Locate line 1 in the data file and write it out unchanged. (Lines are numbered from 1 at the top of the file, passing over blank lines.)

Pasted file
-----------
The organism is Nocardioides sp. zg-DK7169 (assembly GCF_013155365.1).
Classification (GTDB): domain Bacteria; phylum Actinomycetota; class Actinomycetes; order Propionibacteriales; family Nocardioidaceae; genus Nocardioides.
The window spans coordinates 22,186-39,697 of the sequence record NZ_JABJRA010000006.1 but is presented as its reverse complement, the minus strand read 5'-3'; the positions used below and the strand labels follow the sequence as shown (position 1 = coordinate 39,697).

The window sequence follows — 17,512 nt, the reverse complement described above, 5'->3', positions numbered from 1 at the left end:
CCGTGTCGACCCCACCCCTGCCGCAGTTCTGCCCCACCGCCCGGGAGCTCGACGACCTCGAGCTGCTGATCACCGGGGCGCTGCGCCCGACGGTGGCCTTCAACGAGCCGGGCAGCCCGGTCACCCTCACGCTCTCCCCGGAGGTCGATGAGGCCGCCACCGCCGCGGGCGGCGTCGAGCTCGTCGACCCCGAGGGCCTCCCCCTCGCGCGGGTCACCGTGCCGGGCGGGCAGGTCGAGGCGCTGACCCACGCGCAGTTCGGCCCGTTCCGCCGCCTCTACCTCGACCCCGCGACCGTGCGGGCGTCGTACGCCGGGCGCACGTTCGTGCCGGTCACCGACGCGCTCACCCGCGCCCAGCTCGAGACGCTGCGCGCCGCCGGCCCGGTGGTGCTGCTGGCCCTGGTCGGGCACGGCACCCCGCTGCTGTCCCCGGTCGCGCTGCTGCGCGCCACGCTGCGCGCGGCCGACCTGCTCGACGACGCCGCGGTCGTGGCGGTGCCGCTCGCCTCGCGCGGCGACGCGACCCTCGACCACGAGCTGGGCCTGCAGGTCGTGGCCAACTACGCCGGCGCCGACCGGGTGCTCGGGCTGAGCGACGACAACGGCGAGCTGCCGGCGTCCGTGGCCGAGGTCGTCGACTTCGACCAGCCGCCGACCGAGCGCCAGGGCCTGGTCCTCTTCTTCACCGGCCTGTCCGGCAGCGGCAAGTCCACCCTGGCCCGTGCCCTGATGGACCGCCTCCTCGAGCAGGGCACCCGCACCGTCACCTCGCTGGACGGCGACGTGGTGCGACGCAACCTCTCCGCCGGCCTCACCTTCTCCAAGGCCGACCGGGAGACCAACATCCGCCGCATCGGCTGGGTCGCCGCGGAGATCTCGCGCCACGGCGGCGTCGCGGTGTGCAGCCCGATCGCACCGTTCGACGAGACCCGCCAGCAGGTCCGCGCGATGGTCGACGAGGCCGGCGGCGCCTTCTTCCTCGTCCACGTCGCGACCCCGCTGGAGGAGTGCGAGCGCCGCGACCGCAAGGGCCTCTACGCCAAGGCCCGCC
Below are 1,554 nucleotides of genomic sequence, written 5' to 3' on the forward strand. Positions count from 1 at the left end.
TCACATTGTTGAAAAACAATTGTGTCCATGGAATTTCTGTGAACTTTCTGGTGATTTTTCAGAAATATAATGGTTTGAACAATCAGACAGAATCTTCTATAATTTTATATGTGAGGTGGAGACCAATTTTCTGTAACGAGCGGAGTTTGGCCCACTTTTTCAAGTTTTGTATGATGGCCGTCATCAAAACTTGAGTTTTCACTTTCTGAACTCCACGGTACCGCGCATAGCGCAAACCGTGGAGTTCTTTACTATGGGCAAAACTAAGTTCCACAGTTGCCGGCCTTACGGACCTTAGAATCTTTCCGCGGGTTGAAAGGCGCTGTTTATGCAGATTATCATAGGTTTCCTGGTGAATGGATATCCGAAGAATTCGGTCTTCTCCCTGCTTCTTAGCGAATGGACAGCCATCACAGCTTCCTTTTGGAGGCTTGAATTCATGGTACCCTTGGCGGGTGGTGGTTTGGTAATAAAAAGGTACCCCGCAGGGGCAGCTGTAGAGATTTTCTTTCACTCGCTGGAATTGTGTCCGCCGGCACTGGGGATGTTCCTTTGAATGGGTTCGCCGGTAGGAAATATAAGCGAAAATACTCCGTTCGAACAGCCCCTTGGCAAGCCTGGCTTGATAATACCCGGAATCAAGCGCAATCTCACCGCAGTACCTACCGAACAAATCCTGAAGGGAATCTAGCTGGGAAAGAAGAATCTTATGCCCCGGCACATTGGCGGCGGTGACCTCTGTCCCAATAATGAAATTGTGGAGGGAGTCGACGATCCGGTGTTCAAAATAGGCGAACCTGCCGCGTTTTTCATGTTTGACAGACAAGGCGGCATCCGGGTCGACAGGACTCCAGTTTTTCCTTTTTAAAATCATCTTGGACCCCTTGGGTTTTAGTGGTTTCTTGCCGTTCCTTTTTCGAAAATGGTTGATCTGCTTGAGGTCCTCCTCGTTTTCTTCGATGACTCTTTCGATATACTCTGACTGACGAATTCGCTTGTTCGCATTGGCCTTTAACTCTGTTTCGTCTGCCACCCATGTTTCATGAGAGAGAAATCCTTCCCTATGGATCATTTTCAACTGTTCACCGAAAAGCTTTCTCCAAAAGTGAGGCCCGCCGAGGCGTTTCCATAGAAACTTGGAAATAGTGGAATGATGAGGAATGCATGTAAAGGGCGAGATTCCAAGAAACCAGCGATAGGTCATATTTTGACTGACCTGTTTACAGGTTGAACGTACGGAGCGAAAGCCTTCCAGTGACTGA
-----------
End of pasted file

The organism is Nocardioides sp. zg-DK7169 (assembly GCF_013155365.1).